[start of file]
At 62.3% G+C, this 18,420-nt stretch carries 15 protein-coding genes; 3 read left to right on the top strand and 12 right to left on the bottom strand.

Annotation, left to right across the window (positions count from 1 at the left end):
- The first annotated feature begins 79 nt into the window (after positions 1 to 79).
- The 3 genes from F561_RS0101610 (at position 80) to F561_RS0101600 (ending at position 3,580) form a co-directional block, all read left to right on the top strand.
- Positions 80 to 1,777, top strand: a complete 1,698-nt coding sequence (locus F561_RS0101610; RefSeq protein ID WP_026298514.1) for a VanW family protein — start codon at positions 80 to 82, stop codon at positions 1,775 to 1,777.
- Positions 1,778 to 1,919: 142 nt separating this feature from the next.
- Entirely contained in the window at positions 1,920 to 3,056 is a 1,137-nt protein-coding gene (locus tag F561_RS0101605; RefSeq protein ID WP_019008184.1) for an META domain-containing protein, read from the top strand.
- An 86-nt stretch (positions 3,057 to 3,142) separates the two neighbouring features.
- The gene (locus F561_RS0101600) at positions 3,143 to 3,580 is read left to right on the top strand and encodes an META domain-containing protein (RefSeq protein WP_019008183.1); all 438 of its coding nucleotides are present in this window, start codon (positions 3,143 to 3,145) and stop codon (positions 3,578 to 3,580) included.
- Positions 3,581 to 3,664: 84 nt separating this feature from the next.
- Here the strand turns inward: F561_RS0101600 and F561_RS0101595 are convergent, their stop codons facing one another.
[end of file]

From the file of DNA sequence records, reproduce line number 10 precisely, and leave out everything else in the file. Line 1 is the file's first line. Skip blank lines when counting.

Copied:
- Positions 3,581 to 3,664: 84 nt separating this feature from the next.